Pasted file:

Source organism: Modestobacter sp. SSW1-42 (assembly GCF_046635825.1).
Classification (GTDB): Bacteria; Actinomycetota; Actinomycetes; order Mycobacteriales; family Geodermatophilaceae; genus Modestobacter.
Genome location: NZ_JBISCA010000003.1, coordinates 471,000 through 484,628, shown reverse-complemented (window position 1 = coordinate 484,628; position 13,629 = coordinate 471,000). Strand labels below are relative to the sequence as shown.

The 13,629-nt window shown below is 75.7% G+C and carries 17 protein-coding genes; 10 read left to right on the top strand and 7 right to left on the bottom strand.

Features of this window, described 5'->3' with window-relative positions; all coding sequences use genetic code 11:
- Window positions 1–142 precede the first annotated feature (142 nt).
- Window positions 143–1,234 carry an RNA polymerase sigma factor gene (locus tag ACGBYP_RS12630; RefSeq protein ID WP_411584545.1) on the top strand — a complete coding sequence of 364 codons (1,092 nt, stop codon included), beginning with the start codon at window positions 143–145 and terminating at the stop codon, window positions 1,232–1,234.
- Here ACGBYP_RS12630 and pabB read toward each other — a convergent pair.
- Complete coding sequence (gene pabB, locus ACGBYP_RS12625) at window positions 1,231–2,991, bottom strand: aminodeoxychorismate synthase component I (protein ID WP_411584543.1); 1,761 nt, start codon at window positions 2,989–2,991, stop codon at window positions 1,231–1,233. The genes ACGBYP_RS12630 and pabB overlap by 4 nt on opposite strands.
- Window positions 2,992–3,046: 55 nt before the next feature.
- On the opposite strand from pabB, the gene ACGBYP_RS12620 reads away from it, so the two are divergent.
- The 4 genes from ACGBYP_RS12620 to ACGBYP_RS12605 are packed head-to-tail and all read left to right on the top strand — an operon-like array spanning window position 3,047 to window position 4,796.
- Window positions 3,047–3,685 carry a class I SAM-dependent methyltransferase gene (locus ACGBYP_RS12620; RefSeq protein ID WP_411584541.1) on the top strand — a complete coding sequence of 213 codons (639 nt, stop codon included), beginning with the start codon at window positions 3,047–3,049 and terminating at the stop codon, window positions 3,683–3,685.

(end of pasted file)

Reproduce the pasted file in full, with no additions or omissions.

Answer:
Source organism: Modestobacter sp. SSW1-42 (assembly GCF_046635825.1).
Classification (GTDB): Bacteria; Actinomycetota; Actinomycetes; order Mycobacteriales; family Geodermatophilaceae; genus Modestobacter.
Genome location: NZ_JBISCA010000003.1, coordinates 471,000 through 484,628, shown reverse-complemented (window position 1 = coordinate 484,628; position 13,629 = coordinate 471,000). Strand labels below are relative to the sequence as shown.

The 13,629-nt window shown below is 75.7% G+C and carries 17 protein-coding genes; 10 read left to right on the top strand and 7 right to left on the bottom strand.

Features of this window, described 5'->3' with window-relative positions; all coding sequences use genetic code 11:
- Window positions 1–142 precede the first annotated feature (142 nt).
- Window positions 143–1,234 carry an RNA polymerase sigma factor gene (locus tag ACGBYP_RS12630; RefSeq protein ID WP_411584545.1) on the top strand — a complete coding sequence of 364 codons (1,092 nt, stop codon included), beginning with the start codon at window positions 143–145 and terminating at the stop codon, window positions 1,232–1,234.
- Here ACGBYP_RS12630 and pabB read toward each other — a convergent pair.
- Complete coding sequence (gene pabB, locus ACGBYP_RS12625) at window positions 1,231–2,991, bottom strand: aminodeoxychorismate synthase component I (protein ID WP_411584543.1); 1,761 nt, start codon at window positions 2,989–2,991, stop codon at window positions 1,231–1,233. The genes ACGBYP_RS12630 and pabB overlap by 4 nt on opposite strands.
- Window positions 2,992–3,046: 55 nt before the next feature.
- On the opposite strand from pabB, the gene ACGBYP_RS12620 reads away from it, so the two are divergent.
- The 4 genes from ACGBYP_RS12620 to ACGBYP_RS12605 are packed head-to-tail and all read left to right on the top strand — an operon-like array spanning window position 3,047 to window position 4,796.
- Window positions 3,047–3,685 carry a class I SAM-dependent methyltransferase gene (locus ACGBYP_RS12620; RefSeq protein ID WP_411584541.1) on the top strand — a complete coding sequence of 213 codons (639 nt, stop codon included), beginning with the start codon at window positions 3,047–3,049 and terminating at the stop codon, window positions 3,683–3,685.